And, yes, there's a sweet, sensitive guy at the office who all the girls like to have lunch with. And certainly there is some small percentage of women out there that actually does go for the quivering poetic type.

But whether or not they admit it, the great body of women, even here in the politically correct 90's, prefers a man to be a man. Someone with pride, even a bit of edge. Someone who doesn't panic, even when others around him do. Someone who doesn't drivel on endlessly. Someone who doesn't outwardly tremble with fear, even if inside he's scared shitless.

Yes, life is evolving. Ever more women are working and taking on major positions of responsibility. But I can guarantee you that just below the surface of it all, and with more pull on us than we even remotely realize, is the biological imperative of gender.

Their DNA screams for women to bear and nurture children...and to seek out strong men to protect and care for them so they can raise their children safely to adulthood. And our DNA propels us, because we're men, to accumulate land and power in order to attract women who want to be protected and cared for.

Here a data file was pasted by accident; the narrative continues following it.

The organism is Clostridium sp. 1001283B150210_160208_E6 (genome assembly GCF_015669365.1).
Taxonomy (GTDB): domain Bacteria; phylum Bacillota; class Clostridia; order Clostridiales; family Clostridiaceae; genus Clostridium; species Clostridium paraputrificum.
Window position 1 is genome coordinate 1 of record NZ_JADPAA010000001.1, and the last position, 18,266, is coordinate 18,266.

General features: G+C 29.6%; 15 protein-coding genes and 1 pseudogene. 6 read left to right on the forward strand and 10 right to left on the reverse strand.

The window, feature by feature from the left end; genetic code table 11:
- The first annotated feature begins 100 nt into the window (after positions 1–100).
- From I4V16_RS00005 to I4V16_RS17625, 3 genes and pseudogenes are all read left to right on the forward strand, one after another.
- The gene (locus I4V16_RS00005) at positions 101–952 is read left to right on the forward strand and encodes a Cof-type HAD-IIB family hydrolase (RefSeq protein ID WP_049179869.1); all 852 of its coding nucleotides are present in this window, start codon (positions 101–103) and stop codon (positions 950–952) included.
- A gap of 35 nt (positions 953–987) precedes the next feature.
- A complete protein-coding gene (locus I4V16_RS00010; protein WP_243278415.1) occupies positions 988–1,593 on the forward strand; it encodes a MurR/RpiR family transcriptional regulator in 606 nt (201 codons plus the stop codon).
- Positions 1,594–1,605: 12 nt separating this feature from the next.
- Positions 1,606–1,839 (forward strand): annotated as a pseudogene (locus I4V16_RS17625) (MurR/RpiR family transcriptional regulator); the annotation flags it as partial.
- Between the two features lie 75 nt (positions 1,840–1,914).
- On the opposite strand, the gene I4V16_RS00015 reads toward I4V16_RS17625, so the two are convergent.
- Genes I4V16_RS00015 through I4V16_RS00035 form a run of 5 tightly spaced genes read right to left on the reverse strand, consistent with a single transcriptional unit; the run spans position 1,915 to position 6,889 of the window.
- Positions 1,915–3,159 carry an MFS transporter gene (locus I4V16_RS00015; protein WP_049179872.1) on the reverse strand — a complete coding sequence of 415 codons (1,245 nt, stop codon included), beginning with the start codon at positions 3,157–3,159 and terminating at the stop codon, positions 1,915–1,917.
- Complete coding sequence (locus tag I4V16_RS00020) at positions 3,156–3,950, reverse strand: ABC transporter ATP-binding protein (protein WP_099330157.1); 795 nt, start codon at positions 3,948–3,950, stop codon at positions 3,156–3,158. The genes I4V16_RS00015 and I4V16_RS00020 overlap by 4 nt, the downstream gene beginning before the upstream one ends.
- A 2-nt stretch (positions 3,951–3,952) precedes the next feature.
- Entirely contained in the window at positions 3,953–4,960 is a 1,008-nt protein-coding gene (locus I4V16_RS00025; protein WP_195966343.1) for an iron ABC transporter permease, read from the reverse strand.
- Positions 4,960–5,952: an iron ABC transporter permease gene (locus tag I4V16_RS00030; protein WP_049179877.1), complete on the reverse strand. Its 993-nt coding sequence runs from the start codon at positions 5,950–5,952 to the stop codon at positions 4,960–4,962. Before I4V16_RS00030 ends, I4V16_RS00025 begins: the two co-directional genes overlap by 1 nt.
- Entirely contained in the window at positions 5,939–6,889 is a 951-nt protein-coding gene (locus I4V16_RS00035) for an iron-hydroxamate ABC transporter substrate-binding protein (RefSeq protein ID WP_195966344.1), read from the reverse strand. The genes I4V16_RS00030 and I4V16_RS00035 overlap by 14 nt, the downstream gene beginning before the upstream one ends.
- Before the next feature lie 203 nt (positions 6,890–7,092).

It's not always civilized, and sometimes it doesn't seem quite fair. Why do men always have to be so strong? Why can't I find a woman to take care of me?

Sorry, Mac. ' That's the essence of being an Ironman. You accept your role in life, even if it's not always easy. Even when it's hard. Even when you're scared. Even when you'd rather go to pieces. Even, irony of ironies, when you're feeling sensitive.

I have a friend who lives in Austin, Texas, Carolynn, an extraordinarily beautiful, tall, seemingly perfectly composed woman who teaches literature in the University there.

If you saw her at a party you'd notice she appears almost icily in control. You might think to yourself, she could have any man she wants. I'd get lost in the swarm.

She'd kill me for revealing it, but I can give you the perfect strategy for winning Carolynn.

Be an Ironman. Ask her out. You might wonder if such an unbelievably attractive women would be wanting for dates, but she is. So go ahead. Ask. Make it low-key. No big deal. The new Scorsese movie, right after work. She'll be home by nine.

Don't do a lot of the talking. Instead, ask her questions about herself. I can guarantee you she'll seem cool and collected at first, but don't be discouraged. That's just her cover. Ask her if she likes travel. Children. Movies. Slowly, and then not so slowly, she'll begin to open up, to reveal herself.